Senator Elizabeth Warren (D-Massachusetts) is establishing a reputation as having the most progressive policy platform out of all the 2020 Democratic presidential candidates. But according to a response she gave to the New York Times about Medicare for All, that reputation may come under closer scrutiny.
In a recent questionnaire, the paper asked roughly two dozen presidential candidates about a bevy of issues, ranging from global warming, to foreign policy, to whether or not its moral for someone to accumulate more than a billion dollars in personal wealth. But the question of whether or not candidates support Medicare for All — a proposal initially championed by Senator Bernie Sanders (I-Vermont) during his 2016 presidential run — has itself become a litmus test for candidates hoping to attract younger, more progressive voters.
When the Times asked candidates whether or not they would support implementing a single-payer healthcare system (in which the private, for-profit health insurance system would be scrapped in favor of a government-run healthcare system) as opposed to just expanding the Affordable Care Act, the question elicited predictable responses from Medicare for All opponents.
Former Congressman John Delaney (D-Maryland) — who was booed for a full minute at the California Democratic Convention for opposing Medicare for All — flatly refused to support single-payer healthcare. Colorado Governor John Hickenlooper (D) said “we’re going to need a lot of the systems that are in place now.” But surprisingly, Sen. Warren did not do as Sanders did and unequivocally call for the current system to be replaced with a single-payer system.
“There are a lot of different ways to get there. ‘Medicare for all’ has a lot of different paths,” Warren told the Times.
It’s unclear by what Warren meant about there being “a lot of different paths” to Medicare for All. She didn’t state that the current private healthcare system should be replaced, meaning that it’s possible Warren could be in favor of what’s known as a “public option” to private health insurance plans. This would mean that the government would offer its own health insurance plan to compete with other private plans on the market.
Other candidates, like South Bend, Indiana mayor Pete Buttigieg, Senators Michael Bennet (D-Colorado) and Cory Booker (D-New Jersey), and Washington state Governor Jay Inslee (D) are also in favor of offering a public option, according to the Times‘ questionnaire. But as Splinter‘s Libby Watson wrote earlier this year, having a public health insurance option while preserving the for-profit healthcare system would only be a marginal improvement:
Premiums… would likely be lower than private plans—a bit. The most recent CBO analysis of a public option was in 2013 and didn’t look at any of these specific plans, but found that premiums would only be “between 7 percent and 8 percent lower” than private plans on the exchange. The average monthly premium on the second-lowest cost silver plan this year was $406 before tax credits—though it’s much higher in some states—so you’re looking at saving about $40. Enough for a couple of pizzas in New York.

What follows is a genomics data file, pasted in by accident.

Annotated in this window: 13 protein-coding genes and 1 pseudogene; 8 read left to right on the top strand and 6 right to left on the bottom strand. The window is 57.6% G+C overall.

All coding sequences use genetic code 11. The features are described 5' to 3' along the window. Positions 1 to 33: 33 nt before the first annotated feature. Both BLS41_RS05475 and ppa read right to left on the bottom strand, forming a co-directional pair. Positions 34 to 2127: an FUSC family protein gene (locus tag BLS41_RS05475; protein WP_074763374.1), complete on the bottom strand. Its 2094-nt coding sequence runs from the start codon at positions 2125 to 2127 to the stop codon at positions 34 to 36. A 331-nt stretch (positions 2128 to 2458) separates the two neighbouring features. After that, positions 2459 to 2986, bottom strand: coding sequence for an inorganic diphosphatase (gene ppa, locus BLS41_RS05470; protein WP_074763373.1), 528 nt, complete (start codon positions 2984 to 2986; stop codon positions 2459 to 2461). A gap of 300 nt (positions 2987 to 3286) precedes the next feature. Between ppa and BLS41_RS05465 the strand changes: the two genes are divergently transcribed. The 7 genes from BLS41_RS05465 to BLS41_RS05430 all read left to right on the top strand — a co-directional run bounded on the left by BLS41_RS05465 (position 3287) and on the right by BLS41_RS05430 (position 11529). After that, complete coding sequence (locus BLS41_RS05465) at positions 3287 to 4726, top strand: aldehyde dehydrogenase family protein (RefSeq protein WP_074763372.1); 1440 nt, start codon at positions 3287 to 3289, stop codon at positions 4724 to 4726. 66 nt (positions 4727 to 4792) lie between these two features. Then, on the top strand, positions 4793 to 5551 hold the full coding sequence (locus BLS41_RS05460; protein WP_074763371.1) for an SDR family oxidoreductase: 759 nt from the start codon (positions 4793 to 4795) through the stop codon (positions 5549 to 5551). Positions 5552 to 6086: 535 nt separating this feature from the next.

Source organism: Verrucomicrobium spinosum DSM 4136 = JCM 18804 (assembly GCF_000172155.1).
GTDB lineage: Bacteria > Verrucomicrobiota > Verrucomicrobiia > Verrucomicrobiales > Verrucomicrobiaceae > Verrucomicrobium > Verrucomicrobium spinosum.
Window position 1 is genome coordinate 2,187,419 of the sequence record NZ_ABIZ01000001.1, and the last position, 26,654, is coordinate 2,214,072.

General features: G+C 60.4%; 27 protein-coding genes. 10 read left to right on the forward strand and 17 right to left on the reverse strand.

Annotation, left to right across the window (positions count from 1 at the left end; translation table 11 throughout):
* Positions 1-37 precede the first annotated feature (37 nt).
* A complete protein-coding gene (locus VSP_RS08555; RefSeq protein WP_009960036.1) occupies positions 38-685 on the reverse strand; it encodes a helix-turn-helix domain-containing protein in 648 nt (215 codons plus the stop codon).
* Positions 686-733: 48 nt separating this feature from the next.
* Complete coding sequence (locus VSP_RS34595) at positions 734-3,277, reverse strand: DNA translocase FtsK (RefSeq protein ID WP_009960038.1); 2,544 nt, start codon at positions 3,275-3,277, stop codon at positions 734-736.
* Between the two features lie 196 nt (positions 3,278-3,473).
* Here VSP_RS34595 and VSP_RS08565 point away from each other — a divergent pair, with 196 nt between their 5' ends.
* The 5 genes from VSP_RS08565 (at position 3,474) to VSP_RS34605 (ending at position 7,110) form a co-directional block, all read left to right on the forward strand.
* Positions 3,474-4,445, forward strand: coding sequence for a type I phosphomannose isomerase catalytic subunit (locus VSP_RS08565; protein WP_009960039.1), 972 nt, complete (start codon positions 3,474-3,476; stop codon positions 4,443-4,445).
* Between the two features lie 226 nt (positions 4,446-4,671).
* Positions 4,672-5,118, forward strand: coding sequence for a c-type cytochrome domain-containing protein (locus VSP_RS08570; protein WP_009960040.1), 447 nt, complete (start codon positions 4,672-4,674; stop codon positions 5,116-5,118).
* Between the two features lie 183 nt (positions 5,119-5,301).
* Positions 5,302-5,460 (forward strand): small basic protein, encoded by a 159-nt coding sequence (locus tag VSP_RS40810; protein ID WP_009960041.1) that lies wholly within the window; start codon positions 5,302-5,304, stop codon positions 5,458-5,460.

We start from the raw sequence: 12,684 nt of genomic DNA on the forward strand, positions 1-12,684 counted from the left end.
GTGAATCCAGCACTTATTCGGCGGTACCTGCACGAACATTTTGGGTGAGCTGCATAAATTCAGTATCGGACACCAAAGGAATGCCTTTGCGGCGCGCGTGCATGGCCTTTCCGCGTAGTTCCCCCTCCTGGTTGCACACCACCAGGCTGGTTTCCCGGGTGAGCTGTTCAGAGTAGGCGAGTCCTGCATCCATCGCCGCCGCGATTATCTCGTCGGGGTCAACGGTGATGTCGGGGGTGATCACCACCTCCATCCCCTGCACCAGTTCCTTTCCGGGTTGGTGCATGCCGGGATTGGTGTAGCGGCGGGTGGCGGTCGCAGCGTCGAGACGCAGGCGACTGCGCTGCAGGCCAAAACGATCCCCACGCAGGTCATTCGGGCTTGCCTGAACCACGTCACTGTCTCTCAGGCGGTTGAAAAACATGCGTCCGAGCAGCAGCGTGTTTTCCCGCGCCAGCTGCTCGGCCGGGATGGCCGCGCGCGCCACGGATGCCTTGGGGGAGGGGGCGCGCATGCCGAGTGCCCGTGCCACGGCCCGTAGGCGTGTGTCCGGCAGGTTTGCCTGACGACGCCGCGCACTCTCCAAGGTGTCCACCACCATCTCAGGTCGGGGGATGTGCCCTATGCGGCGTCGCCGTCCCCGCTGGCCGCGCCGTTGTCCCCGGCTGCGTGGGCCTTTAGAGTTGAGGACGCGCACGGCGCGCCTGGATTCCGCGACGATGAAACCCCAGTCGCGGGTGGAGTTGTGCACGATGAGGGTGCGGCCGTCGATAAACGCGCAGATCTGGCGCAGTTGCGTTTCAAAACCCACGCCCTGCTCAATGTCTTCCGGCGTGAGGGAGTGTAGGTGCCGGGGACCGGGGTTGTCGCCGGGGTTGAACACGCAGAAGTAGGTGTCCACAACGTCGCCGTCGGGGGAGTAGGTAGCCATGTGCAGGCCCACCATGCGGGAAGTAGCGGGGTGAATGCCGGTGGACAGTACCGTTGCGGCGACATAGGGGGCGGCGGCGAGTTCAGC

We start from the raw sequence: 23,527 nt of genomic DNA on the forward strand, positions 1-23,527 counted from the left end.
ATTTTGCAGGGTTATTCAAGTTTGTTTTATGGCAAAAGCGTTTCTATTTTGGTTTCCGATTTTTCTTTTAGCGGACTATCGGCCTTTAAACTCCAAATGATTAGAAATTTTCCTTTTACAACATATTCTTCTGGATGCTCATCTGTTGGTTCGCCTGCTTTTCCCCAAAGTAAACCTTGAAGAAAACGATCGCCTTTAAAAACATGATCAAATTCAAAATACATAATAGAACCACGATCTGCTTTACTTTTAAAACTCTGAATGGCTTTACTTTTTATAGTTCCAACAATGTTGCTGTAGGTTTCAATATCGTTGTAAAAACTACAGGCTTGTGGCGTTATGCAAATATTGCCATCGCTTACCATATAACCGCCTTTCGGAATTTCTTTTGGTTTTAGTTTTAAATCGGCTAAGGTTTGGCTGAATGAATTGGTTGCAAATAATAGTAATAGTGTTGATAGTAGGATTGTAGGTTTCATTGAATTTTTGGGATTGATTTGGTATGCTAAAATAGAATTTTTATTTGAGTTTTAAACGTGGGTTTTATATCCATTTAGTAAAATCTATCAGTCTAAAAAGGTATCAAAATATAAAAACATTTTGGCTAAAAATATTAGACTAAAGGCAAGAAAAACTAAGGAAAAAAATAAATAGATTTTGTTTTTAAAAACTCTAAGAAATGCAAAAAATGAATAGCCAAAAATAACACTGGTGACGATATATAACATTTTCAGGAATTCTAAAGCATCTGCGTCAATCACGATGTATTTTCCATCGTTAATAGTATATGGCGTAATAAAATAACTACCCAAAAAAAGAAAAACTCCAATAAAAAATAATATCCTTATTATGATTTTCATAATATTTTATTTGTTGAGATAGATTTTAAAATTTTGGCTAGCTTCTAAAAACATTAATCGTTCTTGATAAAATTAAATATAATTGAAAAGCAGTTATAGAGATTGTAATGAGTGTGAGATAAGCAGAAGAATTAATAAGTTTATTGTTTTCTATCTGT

In a recent article, Vox laid out the differences between Warren and Sanders on Medicare for All, noting that Warren — a capitalist who believes in regulated markets — has stopped short of calling for a single-payer healthcare system on the campaign trail:
Warren has co-sponsored Sanders’s single-payer proposal, but on the campaign trail keeps her talking points on universal health care; she speaks about Medicare-for-all more in terms of expanding public options for health care, rather than eliminating private insurance altogether. It’s in stark contrast to Sanders, who takes every opportunity to explain and advocate for single-payer health care, making the case that the incentives cannot be truly in the interest of the patients unless private insurance is out of the equation.
As The Economist wrote in 2018, the United States remains “the only large rich country without universal healthcare,” and that healthcare costs in the United States can be “financially ruinous.” This was proven in a May Twitter thread from a pro-Medicare for All account that asked Americans to share stories about what “radicalized them” toward supporting a single-payer healthcare system. One respondent wrote that her father killed himself so he wouldn’t burden his family with the costs of treatment for his Parkinson’s Disease. Another wrote about how she left the pharmacy “in tears” because she couldn’t afford the $300 co-pay for six pills.
Currently, more than 50 million Americans get their health insurance through their employer. While 2020 candidate and Congressman Seth Moulton (D-Massachusetts) told the Times he’s not going to “force people to get rid of their private healthcare plans if they like them,” family premiums for employer healthcare plans typically cost around a third of a worker’s monthly income, according to a University of Pennsylvania/United States of Care report.
Both Warren and Sanders will likely flesh out their healthcare proposals in greater detail at the first Democratic presidential debates, which will air next week.
Carl Gibson is a politics contributor for Grit Post. His work has previously been published in The Guardian, The Washington Post, The Houston Chronicle, Al-Jazeera America, and NPR, among others. Follow him on Twitter @crgibs or send him an email at carl at gritpost dot com.